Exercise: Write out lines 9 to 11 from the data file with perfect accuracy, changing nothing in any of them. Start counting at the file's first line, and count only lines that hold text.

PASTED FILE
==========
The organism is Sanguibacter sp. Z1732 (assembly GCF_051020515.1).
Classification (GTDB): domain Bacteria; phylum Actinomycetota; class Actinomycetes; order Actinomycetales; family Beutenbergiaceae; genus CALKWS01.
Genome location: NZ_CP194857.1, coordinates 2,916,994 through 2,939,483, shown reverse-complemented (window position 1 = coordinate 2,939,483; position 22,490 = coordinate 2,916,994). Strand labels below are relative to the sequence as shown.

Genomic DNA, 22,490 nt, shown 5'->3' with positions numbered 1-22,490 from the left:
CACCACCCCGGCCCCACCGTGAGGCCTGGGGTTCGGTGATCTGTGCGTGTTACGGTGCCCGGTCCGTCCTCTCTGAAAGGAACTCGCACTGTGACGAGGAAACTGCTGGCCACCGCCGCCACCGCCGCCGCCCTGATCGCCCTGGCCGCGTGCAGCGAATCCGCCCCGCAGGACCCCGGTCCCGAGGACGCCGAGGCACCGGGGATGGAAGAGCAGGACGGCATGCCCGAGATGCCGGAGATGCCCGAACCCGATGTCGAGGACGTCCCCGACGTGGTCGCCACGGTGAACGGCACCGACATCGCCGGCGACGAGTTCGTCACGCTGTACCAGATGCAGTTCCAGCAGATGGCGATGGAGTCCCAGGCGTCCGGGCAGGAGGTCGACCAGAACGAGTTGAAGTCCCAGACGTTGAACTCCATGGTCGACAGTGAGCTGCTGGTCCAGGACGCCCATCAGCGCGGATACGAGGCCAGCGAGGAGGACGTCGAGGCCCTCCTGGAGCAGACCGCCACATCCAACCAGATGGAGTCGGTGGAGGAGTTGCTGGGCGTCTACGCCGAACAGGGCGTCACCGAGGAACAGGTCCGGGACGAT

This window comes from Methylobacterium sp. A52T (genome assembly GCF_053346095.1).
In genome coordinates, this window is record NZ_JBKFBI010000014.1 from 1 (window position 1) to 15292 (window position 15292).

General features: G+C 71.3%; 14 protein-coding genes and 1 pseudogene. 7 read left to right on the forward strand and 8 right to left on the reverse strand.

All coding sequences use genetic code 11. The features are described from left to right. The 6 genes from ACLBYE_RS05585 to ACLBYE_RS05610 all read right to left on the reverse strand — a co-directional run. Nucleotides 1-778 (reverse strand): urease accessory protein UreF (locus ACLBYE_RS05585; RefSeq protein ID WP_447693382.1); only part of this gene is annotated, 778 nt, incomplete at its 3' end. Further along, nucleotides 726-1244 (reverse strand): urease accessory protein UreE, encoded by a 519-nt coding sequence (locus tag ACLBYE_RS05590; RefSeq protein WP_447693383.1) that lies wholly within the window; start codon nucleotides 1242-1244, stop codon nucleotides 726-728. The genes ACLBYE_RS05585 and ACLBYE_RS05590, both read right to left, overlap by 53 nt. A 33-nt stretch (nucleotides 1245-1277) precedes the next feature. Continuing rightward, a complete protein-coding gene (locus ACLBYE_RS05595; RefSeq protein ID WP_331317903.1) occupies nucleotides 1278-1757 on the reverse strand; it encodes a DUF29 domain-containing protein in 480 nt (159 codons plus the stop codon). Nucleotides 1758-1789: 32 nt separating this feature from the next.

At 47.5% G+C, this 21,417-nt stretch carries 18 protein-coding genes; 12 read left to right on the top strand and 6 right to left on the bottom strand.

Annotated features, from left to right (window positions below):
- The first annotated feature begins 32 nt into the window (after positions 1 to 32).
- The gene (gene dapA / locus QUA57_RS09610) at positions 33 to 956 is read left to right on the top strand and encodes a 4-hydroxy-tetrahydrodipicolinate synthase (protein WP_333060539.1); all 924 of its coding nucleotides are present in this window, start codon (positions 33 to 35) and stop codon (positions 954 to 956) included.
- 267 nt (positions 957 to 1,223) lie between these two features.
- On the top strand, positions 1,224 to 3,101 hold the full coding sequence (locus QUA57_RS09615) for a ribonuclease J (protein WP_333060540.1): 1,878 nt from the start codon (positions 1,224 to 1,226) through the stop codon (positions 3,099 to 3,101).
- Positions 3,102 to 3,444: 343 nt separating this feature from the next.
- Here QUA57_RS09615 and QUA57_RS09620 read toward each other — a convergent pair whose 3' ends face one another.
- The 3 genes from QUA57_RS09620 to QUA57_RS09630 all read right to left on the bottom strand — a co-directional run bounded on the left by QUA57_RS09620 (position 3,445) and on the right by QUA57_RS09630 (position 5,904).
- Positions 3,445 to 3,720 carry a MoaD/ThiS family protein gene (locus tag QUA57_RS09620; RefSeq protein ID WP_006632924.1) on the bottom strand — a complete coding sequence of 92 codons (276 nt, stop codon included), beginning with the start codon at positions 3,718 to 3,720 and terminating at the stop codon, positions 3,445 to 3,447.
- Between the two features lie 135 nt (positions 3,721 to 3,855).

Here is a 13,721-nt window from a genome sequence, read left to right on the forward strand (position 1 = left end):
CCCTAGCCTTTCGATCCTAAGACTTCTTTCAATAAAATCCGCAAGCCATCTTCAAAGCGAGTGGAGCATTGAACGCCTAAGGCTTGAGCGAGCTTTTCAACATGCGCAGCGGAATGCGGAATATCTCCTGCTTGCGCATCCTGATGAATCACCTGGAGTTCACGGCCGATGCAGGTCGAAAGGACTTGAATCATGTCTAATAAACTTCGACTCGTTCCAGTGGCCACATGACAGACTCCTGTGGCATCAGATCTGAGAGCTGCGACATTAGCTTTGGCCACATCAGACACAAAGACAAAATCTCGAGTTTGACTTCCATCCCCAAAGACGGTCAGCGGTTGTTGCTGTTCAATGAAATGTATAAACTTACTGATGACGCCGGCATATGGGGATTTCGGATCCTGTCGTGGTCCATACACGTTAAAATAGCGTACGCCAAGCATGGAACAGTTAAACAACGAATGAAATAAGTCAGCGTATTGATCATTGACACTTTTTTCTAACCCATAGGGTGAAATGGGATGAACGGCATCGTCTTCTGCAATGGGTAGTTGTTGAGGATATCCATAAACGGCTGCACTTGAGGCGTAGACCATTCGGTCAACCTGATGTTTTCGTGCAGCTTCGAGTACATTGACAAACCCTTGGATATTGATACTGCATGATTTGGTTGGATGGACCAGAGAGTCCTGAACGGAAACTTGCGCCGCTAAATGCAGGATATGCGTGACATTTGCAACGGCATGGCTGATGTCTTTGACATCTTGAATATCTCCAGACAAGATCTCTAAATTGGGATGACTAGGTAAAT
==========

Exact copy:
All coding sequences use genetic code 11. The features are described from left to right. The 6 genes from ACLBYE_RS05585 to ACLBYE_RS05610 all read right to left on the reverse strand — a co-directional run. Nucleotides 1-778 (reverse strand): urease accessory protein UreF (locus ACLBYE_RS05585; RefSeq protein ID WP_447693382.1); only part of this gene is annotated, 778 nt, incomplete at its 3' end. Further along, nucleotides 726-1244 (reverse strand): urease accessory protein UreE, encoded by a 519-nt coding sequence (locus tag ACLBYE_RS05590; RefSeq protein WP_447693383.1) that lies wholly within the window; start codon nucleotides 1242-1244, stop codon nucleotides 726-728. The genes ACLBYE_RS05585 and ACLBYE_RS05590, both read right to left, overlap by 53 nt. A 33-nt stretch (nucleotides 1245-1277) precedes the next feature. Continuing rightward, a complete protein-coding gene (locus ACLBYE_RS05595; RefSeq protein ID WP_331317903.1) occupies nucleotides 1278-1757 on the reverse strand; it encodes a DUF29 domain-containing protein in 480 nt (159 codons plus the stop codon). Nucleotides 1758-1789: 32 nt separating this feature from the next.

At 47.5% G+C, this 21,417-nt stretch carries 18 protein-coding genes; 12 read left to right on the top strand and 6 right to left on the bottom strand.

Annotated features, from left to right (window positions below):